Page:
by guest blogger and New York writer Seanan Forbes
If the World Cup is leaving you hooked on South Africa, then you might want to keep a little bit of the country around -- in your glass.
As South African vintners will tell you, their vines are planted in very old soil. They're rewinding continental drift, looking at the first supercontinent, 100 million years ago. That's land with heritage. It's getting recognition from the far side the world.
"It's been quite humbling," says Lowell Jooste of Klein Constantia, near Cape Town, "to be selected by the French government ... as one of the nine mythical vineyards of the world." Nobody would claim that the French don't know wine.
The most widely planted grape varietal in South Africa is Chenin Blanc. Mulderbosch Chenin Blanc's on the soft side of dry, with notes of pineapple, lychee, citrus and spice - perfect with fish or salad.
Look to South Africa for Sauvignon Blanc, as well - and Pinotage (at right), a cross between Pinot Noir and Cinsault, is on the rise. Simonsig Pinotage, from the Stellenbosch region, is rich and dark, with deep plum and raspberry flavors. It's a wine begging for a grillside table.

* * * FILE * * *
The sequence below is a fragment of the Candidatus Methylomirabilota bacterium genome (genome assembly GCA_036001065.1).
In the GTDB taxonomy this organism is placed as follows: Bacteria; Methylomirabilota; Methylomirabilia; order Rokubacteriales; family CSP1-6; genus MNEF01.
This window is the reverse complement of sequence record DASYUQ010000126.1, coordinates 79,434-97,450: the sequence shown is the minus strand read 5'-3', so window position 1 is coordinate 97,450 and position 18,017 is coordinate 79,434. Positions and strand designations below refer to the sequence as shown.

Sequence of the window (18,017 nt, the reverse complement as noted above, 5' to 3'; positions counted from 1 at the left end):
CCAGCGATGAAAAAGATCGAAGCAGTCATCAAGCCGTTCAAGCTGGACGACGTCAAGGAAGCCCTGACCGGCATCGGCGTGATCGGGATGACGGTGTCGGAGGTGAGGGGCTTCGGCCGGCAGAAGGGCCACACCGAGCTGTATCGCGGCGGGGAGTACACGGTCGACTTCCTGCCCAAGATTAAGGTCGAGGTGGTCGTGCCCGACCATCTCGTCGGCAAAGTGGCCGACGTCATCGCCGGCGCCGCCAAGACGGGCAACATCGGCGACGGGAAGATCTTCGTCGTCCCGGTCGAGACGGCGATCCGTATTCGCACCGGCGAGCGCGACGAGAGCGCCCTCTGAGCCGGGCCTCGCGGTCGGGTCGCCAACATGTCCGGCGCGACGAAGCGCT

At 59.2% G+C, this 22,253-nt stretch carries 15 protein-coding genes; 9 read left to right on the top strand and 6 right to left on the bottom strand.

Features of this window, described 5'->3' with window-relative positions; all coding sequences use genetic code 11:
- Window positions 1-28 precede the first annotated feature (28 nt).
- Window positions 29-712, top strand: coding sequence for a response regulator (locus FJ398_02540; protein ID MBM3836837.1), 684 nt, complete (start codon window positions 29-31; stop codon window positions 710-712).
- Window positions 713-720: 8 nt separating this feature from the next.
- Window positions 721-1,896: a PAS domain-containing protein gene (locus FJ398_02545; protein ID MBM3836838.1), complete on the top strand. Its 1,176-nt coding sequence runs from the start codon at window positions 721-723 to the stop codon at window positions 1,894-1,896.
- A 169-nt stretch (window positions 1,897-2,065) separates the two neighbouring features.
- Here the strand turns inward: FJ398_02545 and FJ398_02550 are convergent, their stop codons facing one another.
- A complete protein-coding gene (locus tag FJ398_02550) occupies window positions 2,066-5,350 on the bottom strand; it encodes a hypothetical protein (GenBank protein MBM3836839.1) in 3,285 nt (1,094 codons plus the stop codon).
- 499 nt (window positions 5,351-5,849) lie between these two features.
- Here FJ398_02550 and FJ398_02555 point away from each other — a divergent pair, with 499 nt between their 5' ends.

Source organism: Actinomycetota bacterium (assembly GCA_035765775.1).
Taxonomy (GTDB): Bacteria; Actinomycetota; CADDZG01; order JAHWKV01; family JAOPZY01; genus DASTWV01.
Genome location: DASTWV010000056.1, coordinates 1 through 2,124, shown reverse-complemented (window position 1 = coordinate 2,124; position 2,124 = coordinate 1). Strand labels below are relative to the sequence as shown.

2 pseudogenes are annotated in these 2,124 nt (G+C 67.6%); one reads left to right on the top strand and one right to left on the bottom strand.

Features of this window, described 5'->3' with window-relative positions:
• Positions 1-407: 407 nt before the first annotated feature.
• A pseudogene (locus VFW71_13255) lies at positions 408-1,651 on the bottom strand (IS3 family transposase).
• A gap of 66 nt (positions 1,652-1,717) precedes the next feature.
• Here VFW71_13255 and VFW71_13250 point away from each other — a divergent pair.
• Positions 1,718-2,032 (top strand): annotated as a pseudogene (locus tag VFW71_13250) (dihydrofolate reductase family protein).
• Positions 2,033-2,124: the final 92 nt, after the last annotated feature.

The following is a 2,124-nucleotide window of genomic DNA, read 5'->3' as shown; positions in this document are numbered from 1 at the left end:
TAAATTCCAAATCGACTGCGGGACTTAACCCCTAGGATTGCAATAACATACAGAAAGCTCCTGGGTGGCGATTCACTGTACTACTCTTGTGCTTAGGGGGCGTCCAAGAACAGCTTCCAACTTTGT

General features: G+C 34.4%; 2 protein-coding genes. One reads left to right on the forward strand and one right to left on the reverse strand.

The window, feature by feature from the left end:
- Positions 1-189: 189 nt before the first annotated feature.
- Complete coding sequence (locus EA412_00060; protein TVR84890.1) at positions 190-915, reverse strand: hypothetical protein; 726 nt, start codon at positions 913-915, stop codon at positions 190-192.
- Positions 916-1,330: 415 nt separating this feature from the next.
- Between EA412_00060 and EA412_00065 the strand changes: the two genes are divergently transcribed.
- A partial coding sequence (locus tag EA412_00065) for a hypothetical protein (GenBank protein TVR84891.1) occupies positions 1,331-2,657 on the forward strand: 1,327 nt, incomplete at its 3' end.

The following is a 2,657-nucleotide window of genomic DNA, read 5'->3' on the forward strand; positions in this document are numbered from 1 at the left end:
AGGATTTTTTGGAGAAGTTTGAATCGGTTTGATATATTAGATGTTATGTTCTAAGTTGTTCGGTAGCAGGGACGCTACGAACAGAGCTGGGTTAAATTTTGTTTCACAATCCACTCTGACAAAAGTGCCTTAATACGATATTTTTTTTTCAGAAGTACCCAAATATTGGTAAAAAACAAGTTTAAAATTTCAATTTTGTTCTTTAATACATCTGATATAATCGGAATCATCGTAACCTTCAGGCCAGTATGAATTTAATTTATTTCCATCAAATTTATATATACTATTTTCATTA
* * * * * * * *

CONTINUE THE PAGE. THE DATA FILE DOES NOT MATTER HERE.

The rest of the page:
If wine's not your thing, then there's a South African cream liqueur that's hooked more than one traveler: Amarula. Marula is a South African fruit; when it's fermented by the sun, it turns into pickable booze for passing animals. The liqueur's made from ripe - but not sun-fermented - fruit. The fruit's made into wine - don't worry - distilled in column stills and copper pots.
At that point, it's a marula spirit. That's aged for two years in oak barrels, after which it's mixed with cream. It tastes fruity and nutty, with more than a bit of caramel. It's on the sweet side - but, then, it is a cream liqueur. Pour it over ice. If it can cool a South African summer night, then Chicago should present no challenge at all.